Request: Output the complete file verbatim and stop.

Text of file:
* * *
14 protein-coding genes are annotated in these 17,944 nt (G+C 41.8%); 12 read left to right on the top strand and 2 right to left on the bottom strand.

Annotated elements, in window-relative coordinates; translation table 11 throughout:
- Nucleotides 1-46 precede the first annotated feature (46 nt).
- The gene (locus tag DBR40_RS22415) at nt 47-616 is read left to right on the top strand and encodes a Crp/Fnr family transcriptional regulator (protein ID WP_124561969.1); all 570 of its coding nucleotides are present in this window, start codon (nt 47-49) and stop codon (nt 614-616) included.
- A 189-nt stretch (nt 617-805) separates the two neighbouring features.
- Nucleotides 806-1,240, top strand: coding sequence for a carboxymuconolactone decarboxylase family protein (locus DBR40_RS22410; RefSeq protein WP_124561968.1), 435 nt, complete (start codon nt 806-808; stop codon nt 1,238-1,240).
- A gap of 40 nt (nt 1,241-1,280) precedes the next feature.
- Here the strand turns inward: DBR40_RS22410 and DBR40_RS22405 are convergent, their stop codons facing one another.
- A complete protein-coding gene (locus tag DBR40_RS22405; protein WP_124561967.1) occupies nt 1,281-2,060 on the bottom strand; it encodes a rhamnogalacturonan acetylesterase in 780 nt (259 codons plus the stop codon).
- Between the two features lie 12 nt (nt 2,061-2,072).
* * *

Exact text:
14 protein-coding genes are annotated in these 17,944 nt (G+C 41.8%); 12 read left to right on the top strand and 2 right to left on the bottom strand.

Annotated elements, in window-relative coordinates; translation table 11 throughout:
- Nucleotides 1-46 precede the first annotated feature (46 nt).
- The gene (locus tag DBR40_RS22415) at nt 47-616 is read left to right on the top strand and encodes a Crp/Fnr family transcriptional regulator (protein ID WP_124561969.1); all 570 of its coding nucleotides are present in this window, start codon (nt 47-49) and stop codon (nt 614-616) included.
- A 189-nt stretch (nt 617-805) separates the two neighbouring features.
- Nucleotides 806-1,240, top strand: coding sequence for a carboxymuconolactone decarboxylase family protein (locus DBR40_RS22410; RefSeq protein WP_124561968.1), 435 nt, complete (start codon nt 806-808; stop codon nt 1,238-1,240).
- A gap of 40 nt (nt 1,241-1,280) precedes the next feature.
- Here the strand turns inward: DBR40_RS22410 and DBR40_RS22405 are convergent, their stop codons facing one another.
- A complete protein-coding gene (locus tag DBR40_RS22405; protein WP_124561967.1) occupies nt 1,281-2,060 on the bottom strand; it encodes a rhamnogalacturonan acetylesterase in 780 nt (259 codons plus the stop codon).
- Between the two features lie 12 nt (nt 2,061-2,072).